You can delay the onset of permafrost in your socks by riding as much as possible with your toes resting on the footpeg. Ride with the arch of your foot on the peg and your toes tend to stick out at an angle into the windblast, which isn’t ideal.

Sealing the deal

Make sure the gaps around your neck, cuffs, waist and ankles are properly sealed. Leaky cuffs can direct cold air and rain up your sleeves or down into your gloves. Some combinations of jacket and glove seal best with the jacket sleeve done up over the glove rather than tucked under it, so experiment to find out which works best for you.

Neck warmers are essential, not only for keeping your exposed neck warm but also for ensuring a good seal around your jacket collar and under your helmet. There are dozens on the market, so find one that bests suits you. Just make sure it doesn’t restrict your head movement or block the airflow under your chin so much that it causes visor misting (see below).

Mist opportunity

Visor misting can be a real problem in winter, so visor maintenance needs to be a daily ritual. There are sprays and wipes on the market to help prevent misting but you’ll need to apply them regularly. Anti-misting inserts such as FogCity and Pinlock work very well provided they’re properly fitted. They can also be compromised if the inside of the visor gets wet, so if it’s raining you need to keep your visor closed at all times – which can cause problems if you wear glasses under your helmet.

On the move

Smoothness is key on cold, greasy roads. In low-grip conditions jerky, nervous inputs will be mirrored in your bike’s reactions, which in turn are likely to make you feel even less secure and confident. It’s a downward spiral.

Go and stop

If your bike has switchable traction control, you can sit back and let your ECU do the hard work on slippery roads. For the rest of us, good throttle control is vital.

Smoothness is crucial. Snap the throttle open and you’re likely to break traction; instead, wind it on progressively, with your throttle position always matching engine revs. There should be a direct correlation between throttle position and engine response. On big bikes especially, don’t be tempted to crack the throttle wide and wait for the revs to catch up – if the wheel does start to spin it will continue to do so even as you’re rolling the throttle off. It might only be for a fraction of a second but that could be enough to put you on your ear.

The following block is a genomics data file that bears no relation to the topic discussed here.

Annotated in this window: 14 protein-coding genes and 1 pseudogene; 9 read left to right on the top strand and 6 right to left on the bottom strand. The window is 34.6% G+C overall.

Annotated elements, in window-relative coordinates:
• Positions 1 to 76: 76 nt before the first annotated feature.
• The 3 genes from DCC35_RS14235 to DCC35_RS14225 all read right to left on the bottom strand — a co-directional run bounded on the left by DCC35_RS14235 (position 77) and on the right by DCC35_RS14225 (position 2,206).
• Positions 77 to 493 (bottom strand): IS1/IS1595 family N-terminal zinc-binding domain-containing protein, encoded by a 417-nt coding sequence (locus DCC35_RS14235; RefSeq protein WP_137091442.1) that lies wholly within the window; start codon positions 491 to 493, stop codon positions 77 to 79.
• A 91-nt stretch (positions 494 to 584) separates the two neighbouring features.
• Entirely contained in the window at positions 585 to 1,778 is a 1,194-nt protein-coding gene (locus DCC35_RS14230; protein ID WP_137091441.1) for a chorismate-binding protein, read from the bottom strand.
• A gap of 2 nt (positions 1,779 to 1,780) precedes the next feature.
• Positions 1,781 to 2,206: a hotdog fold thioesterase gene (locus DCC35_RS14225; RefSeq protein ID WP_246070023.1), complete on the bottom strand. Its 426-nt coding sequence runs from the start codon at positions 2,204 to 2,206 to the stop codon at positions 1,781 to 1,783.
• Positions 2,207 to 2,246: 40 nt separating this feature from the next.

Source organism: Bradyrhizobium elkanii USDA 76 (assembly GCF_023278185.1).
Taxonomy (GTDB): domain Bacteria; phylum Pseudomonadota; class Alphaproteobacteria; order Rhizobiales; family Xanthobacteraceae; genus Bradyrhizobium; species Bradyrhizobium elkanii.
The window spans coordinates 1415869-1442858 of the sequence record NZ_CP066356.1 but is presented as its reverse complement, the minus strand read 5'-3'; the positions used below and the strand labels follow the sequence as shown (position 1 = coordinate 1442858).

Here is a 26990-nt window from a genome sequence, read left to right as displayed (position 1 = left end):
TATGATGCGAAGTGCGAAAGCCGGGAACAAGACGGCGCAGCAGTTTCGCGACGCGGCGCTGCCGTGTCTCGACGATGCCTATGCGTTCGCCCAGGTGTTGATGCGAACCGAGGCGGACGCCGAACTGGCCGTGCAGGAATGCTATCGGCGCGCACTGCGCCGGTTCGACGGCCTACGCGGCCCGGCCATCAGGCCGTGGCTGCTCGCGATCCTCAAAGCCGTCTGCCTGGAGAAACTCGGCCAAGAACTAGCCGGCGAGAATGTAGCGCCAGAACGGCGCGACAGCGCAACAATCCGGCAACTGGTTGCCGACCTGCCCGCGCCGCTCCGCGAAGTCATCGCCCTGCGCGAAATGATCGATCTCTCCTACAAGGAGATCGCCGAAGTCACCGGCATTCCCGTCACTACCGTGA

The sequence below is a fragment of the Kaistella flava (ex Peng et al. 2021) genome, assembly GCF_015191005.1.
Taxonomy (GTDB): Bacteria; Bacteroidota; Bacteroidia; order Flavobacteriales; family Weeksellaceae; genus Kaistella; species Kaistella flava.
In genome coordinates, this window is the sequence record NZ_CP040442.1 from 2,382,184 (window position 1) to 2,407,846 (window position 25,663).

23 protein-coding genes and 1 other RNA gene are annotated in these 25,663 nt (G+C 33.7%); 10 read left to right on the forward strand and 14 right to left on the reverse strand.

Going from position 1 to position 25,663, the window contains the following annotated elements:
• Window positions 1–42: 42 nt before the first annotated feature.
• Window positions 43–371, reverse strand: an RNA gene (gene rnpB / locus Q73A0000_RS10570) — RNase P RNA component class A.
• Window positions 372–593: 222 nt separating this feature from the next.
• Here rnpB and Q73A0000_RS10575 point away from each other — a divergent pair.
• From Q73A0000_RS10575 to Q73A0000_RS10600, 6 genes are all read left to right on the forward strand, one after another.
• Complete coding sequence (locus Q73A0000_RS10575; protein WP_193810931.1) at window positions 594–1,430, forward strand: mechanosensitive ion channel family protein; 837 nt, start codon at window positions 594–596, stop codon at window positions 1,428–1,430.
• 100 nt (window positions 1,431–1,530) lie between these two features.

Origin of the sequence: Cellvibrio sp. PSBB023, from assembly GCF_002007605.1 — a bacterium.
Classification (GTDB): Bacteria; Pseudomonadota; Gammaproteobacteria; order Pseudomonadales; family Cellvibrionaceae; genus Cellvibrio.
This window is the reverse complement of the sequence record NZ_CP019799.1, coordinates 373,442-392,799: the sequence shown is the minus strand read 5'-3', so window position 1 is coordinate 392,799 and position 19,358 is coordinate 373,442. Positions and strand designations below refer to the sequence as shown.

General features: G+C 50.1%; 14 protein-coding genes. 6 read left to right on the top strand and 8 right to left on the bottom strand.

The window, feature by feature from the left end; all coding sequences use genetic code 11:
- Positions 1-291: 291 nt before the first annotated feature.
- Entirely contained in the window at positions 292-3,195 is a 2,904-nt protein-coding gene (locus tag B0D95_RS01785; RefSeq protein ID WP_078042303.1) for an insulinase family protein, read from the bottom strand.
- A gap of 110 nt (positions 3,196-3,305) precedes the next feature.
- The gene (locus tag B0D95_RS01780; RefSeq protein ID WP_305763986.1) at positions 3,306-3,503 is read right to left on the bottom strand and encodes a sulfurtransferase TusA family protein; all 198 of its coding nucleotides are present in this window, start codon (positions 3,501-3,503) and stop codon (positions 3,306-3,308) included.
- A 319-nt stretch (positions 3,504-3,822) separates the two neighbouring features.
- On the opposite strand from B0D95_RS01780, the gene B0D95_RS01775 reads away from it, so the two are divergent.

While road salt prevents ice forming – at least to a point – it draws moisture out of the air and creates a slimy film even if no rain has fallen. Manhole covers, white lines and cat’s eyes become even more slippery than usual, so look well ahead to avoid them and don’t targe t fixate. If you can’t avoid something extra slippery, ride over it on a neutral or positive throttle; panic and snap the throttle shut and you’re more likely to lose the front end.

Freshly fallen snow can actually provide a modicum of grip (don’t try getting your knee down, though), but all bets are off once it’s compacted into ice. If you do find yourself riding on ice then don’t be tempted to ride with your feet dangling down to catch a slide. The chances are that you won’t be able to stop the bike going down and you’re risking breaking an ankle or two.

Modern ABS has done away with concerns about locking a wheel, but riders of pre-ABS bikes will have to be more circumspect. Again, smoothness – that word again – is everything and most crucial during the initial application of the brake. In fact, it begins with closing the throttle before the brake is applied, because even the sudden forward weight transfer of a snapped-shut throttle can unsettle the front on a slippery road. Once the weight has been transferred forward you can add more braking force – but only up to a point.

Admit defeat

If the weather gets really arctic then sometimes the best option is to put the bike away, put the kettle on and put your feet up until the spring – and we won’t think any worse of you for doing that.